Having difficult climbing back on your 6-8″ thick inflatable or Hard SUP?

I’ve seen this as a problem a lot, especially for those who have little upper body strength or are under 5′-5″, especially on boards 32″ or wider.  Thick race boards are also an issue.
Last summer, I saw a paddler swimming their board back to shore.  In another situation, a paddler in the water holding onto their board was being towed back to the shore by a kayak.
One solution is using a Stirrup to climb back on.

How to Set-Up:

Use the following North Water U-Link Contact Tow to attach one end to a deck tie-down clip or D-Ring on your board with a carabiner a or similar secure attachable loop.
Alternatively, a car rack strap or 3/4″ rope will work too.
Let the foot loop section of the stirrup sink in the water.  Adjust to your leg length.
Place your foot in the stirrup.  Then apply pressure to your foot as you stand up and on the board. You may have to kick your other foot hard (whitewater kick) to assist.
A friend can assist by holding down the opposite side of the board to keep it from raising out of the water. But in any in-the water situation, don’t rely on you friend always being there when needed.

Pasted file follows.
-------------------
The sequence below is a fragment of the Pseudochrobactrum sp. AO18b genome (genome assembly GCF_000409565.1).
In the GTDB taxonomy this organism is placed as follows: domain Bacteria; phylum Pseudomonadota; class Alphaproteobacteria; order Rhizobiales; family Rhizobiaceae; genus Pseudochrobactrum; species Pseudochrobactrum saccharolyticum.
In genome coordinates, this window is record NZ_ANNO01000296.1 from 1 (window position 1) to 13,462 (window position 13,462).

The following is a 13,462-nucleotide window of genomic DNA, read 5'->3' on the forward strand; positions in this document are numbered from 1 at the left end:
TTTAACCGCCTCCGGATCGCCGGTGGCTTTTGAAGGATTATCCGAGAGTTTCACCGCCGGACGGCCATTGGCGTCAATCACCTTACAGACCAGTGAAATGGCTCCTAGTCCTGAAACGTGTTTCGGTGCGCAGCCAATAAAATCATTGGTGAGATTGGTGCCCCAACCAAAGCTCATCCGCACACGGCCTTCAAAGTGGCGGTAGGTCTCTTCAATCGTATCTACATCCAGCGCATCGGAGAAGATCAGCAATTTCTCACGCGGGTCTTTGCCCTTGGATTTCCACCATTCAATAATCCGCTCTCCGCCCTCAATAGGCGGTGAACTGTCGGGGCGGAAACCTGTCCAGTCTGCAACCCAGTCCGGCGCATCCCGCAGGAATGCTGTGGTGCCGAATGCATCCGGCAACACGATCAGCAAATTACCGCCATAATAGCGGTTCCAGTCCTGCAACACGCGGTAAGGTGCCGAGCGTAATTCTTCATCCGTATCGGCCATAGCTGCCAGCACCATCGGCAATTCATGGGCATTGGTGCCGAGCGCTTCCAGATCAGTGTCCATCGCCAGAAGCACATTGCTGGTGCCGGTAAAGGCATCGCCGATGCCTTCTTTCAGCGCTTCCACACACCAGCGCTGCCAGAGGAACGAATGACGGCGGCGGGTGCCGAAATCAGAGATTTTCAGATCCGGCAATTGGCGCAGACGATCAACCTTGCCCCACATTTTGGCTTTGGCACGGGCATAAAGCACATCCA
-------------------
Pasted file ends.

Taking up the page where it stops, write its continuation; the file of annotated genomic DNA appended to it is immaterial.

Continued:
Tip: Try it out in shallow water and see how it works and work out any kinks.

Make sure the carabiner can detach easily if necessary and that you have a place on the board or in a deck bag to store the stirrup when not in use.

Testing this, I found attaching the carabiner to the leash string and climbing on the tail worked best. The narrow shaped tail less volume tail can be pushed in the water as you climb on top more easier.

North Water Stirrup

One of my students who is an EMT/Fireman says they always carry a loop strap in their jacket at all times for any variety of improvised rescues.  Order the North Water stirrup Here.

Wax the Rails of the Board – I learned this one from river SUP guys who wax the rails of their epoxy boards to easier grab them after falling off in moving current.  Make sure to use surf, not ski wax (sticky).  I wax the deck area just outside the traction pad along the rails and my nose area too for walking on the board.

Have a creative rescue Idea?  Let us know, I’ll be glad to share it!

Related Links:

Paddle Board Balance Tips

How to Walk on a SUP

SUP Flip Rescue


About Rob Casey – Named a pioneer in the SUP industry by Stand Up Journal, Rob is the author of “Stand Up Paddling Flat Water to Surf and Rivers” and “Kayaking Puget Sound and the San Juans, 60 Trips.” Rob owns SUP school Salmon Bay Paddle in Seattle. He also runs several paddling races throughout the year.
Disclosure: This post may include affiliate links, meaning I get a commission if you decide to make a purchase through my links, at no cost to you

Salmon Bay Paddle SUP Tips